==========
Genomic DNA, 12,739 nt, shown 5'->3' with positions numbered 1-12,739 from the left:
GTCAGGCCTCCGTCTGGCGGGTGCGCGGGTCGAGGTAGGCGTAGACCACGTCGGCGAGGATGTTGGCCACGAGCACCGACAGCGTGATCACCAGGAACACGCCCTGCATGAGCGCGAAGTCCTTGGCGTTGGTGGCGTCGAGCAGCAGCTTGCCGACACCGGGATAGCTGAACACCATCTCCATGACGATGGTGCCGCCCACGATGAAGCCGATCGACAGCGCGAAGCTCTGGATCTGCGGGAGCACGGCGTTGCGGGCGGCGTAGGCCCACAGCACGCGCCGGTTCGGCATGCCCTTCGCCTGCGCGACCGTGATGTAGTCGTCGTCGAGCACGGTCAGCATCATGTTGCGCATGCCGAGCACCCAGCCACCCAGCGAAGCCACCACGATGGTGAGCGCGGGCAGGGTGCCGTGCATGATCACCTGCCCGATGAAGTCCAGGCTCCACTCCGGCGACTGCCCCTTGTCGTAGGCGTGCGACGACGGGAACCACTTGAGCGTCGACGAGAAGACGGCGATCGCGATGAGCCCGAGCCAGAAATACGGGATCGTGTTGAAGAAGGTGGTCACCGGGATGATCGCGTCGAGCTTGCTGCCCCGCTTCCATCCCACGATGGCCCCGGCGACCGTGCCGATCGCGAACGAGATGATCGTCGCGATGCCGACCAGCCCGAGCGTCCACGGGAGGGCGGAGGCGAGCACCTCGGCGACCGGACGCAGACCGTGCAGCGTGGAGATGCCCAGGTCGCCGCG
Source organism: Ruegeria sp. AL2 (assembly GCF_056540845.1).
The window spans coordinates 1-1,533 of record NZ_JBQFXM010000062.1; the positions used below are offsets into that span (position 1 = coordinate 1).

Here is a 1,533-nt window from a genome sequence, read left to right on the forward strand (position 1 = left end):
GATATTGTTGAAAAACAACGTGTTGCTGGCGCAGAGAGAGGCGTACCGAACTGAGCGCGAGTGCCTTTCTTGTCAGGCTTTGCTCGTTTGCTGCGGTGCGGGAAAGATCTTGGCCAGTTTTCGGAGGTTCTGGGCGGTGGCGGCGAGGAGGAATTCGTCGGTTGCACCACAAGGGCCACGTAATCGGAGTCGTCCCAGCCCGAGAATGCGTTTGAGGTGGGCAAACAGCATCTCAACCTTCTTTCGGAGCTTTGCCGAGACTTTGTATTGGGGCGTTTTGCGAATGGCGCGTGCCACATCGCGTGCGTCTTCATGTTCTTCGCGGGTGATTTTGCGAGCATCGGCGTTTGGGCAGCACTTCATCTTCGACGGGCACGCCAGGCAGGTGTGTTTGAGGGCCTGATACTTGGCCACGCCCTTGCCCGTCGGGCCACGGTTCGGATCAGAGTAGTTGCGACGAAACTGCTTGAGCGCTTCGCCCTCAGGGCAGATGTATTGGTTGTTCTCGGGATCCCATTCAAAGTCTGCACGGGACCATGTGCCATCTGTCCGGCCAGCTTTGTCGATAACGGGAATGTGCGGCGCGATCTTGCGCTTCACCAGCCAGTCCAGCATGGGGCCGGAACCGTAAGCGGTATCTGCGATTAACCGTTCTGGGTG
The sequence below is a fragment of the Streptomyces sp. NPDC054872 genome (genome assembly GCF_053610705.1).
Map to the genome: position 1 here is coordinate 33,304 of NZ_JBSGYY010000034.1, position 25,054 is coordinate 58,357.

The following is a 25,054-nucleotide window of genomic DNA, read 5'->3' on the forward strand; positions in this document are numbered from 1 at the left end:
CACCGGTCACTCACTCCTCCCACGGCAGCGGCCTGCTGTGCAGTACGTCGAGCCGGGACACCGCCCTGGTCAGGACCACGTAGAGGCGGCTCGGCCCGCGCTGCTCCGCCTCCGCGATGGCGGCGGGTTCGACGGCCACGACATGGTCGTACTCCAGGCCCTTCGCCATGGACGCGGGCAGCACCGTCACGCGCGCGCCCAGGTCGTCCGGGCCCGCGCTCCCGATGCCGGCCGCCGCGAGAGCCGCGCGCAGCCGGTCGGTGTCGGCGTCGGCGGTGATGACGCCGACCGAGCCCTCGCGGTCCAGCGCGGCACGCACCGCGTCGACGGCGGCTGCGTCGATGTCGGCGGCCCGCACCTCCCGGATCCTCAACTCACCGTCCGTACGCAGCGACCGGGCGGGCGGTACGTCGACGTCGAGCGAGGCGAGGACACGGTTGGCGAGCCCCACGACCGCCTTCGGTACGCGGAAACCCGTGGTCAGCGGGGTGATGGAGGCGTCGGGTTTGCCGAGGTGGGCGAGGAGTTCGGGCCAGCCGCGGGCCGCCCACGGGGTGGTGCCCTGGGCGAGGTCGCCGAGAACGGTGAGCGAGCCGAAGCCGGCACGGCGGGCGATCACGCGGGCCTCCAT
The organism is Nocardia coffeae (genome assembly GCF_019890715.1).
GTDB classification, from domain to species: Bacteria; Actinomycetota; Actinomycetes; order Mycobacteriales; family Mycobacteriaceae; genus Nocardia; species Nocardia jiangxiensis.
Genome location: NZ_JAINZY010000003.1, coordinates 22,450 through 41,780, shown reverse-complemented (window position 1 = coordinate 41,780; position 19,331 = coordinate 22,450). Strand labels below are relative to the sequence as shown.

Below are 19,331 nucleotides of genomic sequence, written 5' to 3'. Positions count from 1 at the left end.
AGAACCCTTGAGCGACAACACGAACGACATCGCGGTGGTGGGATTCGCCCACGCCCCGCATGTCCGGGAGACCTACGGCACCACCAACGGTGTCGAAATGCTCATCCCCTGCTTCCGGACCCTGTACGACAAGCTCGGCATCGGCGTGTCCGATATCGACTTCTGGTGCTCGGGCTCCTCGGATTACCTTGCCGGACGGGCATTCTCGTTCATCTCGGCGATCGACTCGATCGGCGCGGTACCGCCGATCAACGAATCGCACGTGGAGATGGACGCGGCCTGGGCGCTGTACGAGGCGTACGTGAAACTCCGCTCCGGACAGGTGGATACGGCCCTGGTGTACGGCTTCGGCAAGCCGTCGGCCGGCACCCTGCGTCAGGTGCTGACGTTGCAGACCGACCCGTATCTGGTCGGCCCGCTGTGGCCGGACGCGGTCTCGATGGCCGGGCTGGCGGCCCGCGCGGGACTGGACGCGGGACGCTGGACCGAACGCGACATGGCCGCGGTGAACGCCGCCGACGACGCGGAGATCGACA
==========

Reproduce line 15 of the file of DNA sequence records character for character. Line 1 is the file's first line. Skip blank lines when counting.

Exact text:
AGAACCCTTGAGCGACAACACGAACGACATCGCGGTGGTGGGATTCGCCCACGCCCCGCATGTCCGGGAGACCTACGGCACCACCAACGGTGTCGAAATGCTCATCCCCTGCTTCCGGACCCTGTACGACAAGCTCGGCATCGGCGTGTCCGATATCGACTTCTGGTGCTCGGGCTCCTCGGATTACCTTGCCGGACGGGCATTCTCGTTCATCTCGGCGATCGACTCGATCGGCGCGGTACCGCCGATCAACGAATCGCACGTGGAGATGGACGCGGCCTGGGCGCTGTACGAGGCGTACGTGAAACTCCGCTCCGGACAGGTGGATACGGCCCTGGTGTACGGCTTCGGCAAGCCGTCGGCCGGCACCCTGCGTCAGGTGCTGACGTTGCAGACCGACCCGTATCTGGTCGGCCCGCTGTGGCCGGACGCGGTCTCGATGGCCGGGCTGGCGGCCCGCGCGGGACTGGACGCGGGACGCTGGACCGAACGCGACATGGCCGCGGTGAACGCCGCCGACGACGCGGAGATCGACA